What Is IKEA Fiberboard?

What Is IKEA Fiberboard?

IKEA is famous for being one of the best budget furniture brands in the United States. It’s common knowledge that cheap items always cut corners. With IKEA claiming durability and strength with the fiberboard material they use in creating some of their furniture, does it live up to the hype?

Fiberboard is an alternative to wood that’s commonly used in the furniture industry due to its durability and cost-effectiveness. While it’s not strong enough to be used for construction, it’s a more cost-effective alternative to regular wooden furniture, as long as you use it properly.

In this article, I’ll compare IKEA’s fiberboard to common alternatives like particleboard and wood. After going over some of the advantages and disadvantages of each, you’ll learn which of these materials is best for cheap furniture.

What Is IKEA Fiberboard?

What Is IKEA Fiberboard?

Firstly, you shouldn’t have high expectations when buying pieces of furniture at IKEA prices. The cost for the entire furniture piece can barely cover the cost of the materials for a premium and well-made piece of furniture.

Fiberboard is a wood-like material formed by the breakdown of softwood in a defibrillator. In the process, it mixes with wax and a resin binder to form sheets of fiberboard sheets. Unlike the closely-related particleboard, fiberboard is made up of separated fibers that join together to form a single piece.

While fiberboard may not be as strong as real wood, there are some applications where it’s the better material. It’s also important to note that fiberboard isn’t unique to IKEA, as many different furniture companies use the material.

While I’ll outline the advantages of wood over fiberboard later in this article, it’s important to note that fiberboard is not stronger wood. If you’re looking for a structure that will last for as long as you can measure, you can never go wrong with good old hardwood.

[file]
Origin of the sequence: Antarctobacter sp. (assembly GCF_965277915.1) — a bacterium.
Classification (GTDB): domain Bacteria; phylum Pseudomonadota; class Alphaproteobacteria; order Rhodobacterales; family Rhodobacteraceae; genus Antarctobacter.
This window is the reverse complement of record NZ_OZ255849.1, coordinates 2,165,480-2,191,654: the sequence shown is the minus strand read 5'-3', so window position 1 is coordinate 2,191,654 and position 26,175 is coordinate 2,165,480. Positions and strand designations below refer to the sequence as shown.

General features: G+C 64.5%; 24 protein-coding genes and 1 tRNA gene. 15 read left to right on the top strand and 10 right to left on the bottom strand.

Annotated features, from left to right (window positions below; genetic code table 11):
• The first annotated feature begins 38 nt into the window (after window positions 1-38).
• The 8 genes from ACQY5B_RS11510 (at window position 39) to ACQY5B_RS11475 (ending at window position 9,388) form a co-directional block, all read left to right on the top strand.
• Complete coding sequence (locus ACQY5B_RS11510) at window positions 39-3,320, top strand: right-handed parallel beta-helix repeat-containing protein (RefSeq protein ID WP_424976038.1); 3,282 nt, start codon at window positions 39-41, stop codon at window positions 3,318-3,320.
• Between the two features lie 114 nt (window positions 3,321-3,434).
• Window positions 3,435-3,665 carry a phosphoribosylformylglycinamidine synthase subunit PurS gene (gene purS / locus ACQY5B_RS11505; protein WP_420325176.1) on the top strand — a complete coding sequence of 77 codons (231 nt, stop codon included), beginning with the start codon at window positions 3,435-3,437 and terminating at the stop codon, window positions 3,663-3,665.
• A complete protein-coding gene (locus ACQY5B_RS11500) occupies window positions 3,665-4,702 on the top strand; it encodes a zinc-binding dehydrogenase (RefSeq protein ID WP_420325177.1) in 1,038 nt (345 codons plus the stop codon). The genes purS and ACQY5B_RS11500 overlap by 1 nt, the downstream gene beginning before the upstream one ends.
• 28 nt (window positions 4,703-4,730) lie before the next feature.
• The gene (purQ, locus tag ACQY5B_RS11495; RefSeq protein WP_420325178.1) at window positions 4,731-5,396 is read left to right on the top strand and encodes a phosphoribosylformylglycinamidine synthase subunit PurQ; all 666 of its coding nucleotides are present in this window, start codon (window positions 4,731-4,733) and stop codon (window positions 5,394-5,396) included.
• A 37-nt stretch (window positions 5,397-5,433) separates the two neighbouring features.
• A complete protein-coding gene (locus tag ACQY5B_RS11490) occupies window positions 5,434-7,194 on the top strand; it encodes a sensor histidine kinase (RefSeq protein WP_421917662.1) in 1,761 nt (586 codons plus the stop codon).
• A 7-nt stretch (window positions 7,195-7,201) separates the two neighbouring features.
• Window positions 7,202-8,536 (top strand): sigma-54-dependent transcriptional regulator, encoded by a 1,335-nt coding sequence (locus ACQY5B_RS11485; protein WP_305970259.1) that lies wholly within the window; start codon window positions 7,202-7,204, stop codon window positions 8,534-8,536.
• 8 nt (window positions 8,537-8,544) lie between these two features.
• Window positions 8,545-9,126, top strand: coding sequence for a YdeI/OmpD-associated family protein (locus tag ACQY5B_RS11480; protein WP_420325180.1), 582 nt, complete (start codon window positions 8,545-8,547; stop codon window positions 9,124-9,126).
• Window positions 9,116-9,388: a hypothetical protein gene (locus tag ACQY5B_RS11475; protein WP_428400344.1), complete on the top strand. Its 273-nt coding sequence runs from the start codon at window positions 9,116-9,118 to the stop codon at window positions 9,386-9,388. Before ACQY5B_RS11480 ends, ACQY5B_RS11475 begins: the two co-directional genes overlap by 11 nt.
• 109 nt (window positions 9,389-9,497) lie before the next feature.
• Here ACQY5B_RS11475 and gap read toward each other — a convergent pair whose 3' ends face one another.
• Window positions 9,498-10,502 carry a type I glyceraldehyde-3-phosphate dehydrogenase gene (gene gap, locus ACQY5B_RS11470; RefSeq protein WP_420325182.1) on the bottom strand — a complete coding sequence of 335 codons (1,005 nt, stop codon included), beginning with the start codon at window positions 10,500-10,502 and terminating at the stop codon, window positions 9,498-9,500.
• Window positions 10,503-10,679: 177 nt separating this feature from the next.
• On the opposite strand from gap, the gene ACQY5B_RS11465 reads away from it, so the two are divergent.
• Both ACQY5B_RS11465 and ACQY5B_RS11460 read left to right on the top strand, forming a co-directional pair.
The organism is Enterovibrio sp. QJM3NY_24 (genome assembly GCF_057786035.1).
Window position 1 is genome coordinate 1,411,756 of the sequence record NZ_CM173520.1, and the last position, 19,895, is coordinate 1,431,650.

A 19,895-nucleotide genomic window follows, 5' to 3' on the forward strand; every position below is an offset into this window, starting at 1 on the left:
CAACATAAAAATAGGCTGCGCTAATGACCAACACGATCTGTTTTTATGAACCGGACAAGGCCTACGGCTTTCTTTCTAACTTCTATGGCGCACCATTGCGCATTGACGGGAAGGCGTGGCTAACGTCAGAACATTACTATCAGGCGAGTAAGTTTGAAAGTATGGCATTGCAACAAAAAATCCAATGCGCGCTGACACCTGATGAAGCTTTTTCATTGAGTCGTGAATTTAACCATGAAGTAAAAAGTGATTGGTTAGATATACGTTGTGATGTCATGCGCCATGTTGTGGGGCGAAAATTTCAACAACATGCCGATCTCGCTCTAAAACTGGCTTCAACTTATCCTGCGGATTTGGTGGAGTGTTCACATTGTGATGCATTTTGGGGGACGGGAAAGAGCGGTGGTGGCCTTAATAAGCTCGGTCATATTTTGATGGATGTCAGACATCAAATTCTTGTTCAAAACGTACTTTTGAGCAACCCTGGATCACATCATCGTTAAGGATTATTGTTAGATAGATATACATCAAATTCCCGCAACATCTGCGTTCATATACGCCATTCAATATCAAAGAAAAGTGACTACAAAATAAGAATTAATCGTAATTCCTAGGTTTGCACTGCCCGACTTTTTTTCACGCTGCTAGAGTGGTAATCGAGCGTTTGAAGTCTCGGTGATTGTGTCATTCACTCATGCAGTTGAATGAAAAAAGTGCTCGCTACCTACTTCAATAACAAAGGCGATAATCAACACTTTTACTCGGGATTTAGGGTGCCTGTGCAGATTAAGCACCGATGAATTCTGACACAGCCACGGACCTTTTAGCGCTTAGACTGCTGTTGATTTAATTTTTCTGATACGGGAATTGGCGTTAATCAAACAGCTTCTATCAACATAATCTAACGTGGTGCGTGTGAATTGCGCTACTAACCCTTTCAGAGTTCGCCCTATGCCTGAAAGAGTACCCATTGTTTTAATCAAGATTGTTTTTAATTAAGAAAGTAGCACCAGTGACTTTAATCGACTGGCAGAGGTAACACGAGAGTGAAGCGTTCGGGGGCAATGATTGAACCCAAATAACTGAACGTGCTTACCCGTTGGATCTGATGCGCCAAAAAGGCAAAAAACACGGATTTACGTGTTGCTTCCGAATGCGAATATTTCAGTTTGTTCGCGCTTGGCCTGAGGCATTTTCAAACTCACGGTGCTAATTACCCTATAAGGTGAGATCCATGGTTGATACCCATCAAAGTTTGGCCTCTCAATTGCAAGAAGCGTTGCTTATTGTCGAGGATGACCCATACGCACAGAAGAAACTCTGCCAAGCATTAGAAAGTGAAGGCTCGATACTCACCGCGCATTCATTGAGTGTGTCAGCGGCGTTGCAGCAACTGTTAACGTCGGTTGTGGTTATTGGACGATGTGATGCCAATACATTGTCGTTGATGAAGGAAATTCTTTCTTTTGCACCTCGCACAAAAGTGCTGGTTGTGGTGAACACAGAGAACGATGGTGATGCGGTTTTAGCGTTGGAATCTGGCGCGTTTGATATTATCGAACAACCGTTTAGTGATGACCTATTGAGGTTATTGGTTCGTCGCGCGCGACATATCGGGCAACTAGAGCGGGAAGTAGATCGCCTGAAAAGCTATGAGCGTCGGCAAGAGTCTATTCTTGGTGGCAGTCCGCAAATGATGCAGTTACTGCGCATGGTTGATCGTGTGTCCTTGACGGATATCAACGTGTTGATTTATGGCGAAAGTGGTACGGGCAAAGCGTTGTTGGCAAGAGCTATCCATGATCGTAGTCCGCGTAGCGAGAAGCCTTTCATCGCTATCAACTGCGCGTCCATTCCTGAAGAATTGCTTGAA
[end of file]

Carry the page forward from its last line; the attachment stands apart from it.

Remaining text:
If you’re looking to spend as little as possible to get the best possible furniture, fiberboard is a strong option. It doesn’t look or feel as sturdy or enticing as wood, but it’s also not as weak as particleboard. This article will go on to explain the differences between these materials and when to use them.

Is Fiberboard Real Wood?

Wood is objectively better than most other wood alternatives used in making household furniture. The strength and aesthetic excellence of work are currently making it the material of choice for furniture pieces that suffer a lot of pressure.

Before diving extensively into the differences between fiberboard and real wood, it’s important to have a basic understanding of what both of these materials mean.

Wood refers to the material that you harvest from trees. The real wood that’s used for furniture making is almost always hardwood for obvious reasons. Hardwood is much harder than any other wood-like material, making them the best material to create sturdy structures and furniture pieces.

But there’s a catch to using hardwood. Since it’s harvested directly from plants that take decades to grow, it’s naturally very expensive. For someone trying to set up an inexpensive home, wood-based furniture is too expensive.

To solve this problem, researchers attempted to create cheaper alternatives to wood, and they’re partly successful. Cutting costs will always directly lead to a cut in quality. Since fiberboards are a cheaper alternative to wood, you should expect a drop in quality.